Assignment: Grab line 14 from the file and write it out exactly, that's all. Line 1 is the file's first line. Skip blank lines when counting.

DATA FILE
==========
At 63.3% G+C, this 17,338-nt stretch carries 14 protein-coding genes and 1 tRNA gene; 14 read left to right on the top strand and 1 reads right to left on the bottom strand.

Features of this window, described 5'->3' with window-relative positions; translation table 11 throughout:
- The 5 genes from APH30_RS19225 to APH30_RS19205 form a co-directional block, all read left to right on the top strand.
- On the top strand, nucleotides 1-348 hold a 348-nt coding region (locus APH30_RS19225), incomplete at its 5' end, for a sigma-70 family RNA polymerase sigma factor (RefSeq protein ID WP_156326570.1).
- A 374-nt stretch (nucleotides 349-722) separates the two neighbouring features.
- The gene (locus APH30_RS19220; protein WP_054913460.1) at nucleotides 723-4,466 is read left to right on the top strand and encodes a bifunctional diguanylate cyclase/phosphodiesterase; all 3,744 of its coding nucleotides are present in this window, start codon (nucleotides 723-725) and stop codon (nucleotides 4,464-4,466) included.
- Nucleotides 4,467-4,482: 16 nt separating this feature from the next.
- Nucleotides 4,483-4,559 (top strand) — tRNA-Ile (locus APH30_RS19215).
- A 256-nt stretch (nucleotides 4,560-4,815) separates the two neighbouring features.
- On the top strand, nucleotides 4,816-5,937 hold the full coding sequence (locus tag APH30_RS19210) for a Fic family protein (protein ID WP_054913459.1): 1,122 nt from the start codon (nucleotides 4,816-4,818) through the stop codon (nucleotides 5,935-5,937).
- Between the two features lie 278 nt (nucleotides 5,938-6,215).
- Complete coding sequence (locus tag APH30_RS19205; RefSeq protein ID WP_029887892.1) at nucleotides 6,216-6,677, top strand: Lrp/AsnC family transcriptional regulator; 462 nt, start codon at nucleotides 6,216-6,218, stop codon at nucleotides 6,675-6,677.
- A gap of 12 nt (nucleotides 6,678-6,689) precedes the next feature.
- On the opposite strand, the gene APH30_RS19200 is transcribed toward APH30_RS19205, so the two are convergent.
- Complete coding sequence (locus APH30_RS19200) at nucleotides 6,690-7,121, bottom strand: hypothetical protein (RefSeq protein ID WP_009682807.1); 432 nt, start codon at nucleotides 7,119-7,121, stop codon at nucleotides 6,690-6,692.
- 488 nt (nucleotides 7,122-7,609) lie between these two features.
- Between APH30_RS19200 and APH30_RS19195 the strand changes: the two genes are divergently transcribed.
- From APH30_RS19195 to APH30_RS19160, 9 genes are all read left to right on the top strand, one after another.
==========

- On the opposite strand, the gene APH30_RS19200 is transcribed toward APH30_RS19205, so the two are convergent.